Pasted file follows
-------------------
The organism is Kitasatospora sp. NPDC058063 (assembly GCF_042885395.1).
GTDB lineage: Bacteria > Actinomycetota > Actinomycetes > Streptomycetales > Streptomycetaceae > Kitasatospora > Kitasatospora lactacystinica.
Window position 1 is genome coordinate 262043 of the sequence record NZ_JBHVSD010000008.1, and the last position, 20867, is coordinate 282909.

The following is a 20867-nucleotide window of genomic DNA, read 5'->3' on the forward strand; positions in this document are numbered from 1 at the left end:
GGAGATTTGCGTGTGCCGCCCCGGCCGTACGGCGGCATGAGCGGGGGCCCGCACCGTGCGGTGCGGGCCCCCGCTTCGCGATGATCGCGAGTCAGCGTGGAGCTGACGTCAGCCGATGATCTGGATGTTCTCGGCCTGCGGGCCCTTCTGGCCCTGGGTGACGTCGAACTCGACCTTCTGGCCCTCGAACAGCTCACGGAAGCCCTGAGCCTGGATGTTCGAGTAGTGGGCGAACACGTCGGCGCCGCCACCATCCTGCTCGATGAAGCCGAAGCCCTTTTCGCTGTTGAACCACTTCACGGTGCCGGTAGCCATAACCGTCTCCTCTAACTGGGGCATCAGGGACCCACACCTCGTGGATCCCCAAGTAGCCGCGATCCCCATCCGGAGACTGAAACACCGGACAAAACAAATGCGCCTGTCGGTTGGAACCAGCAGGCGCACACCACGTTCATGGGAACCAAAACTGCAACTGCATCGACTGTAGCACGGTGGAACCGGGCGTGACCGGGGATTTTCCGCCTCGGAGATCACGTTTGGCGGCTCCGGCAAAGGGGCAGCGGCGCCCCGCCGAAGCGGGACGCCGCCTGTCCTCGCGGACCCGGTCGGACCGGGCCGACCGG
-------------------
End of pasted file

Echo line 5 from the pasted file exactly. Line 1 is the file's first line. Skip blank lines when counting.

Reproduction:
GGAGATTTGCGTGTGCCGCCCCGGCCGTACGGCGGCATGAGCGGGGGCCCGCACCGTGCGGTGCGGGCCCCCGCTTCGCGATGATCGCGAGTCAGCGTGGAGCTGACGTCAGCCGATGATCTGGATGTTCTCGGCCTGCGGGCCCTTCTGGCCCTGGGTGACGTCGAACTCGACCTTCTGGCCCTCGAACAGCTCACGGAAGCCCTGAGCCTGGATGTTCGAGTAGTGGGCGAACACGTCGGCGCCGCCACCATCCTGCTCGATGAAGCCGAAGCCCTTTTCGCTGTTGAACCACTTCACGGTGCCGGTAGCCATAACCGTCTCCTCTAACTGGGGCATCAGGGACCCACACCTCGTGGATCCCCAAGTAGCCGCGATCCCCATCCGGAGACTGAAACACCGGACAAAACAAATGCGCCTGTCGGTTGGAACCAGCAGGCGCACACCACGTTCATGGGAACCAAAACTGCAACTGCATCGACTGTAGCACGGTGGAACCGGGCGTGACCGGGGATTTTCCGCCTCGGAGATCACGTTTGGCGGCTCCGGCAAAGGGGCAGCGGCGCCCCGCCGAAGCGGGACGCCGCCTGTCCTCGCGGACCCGGTCGGACCGGGCCGACCGG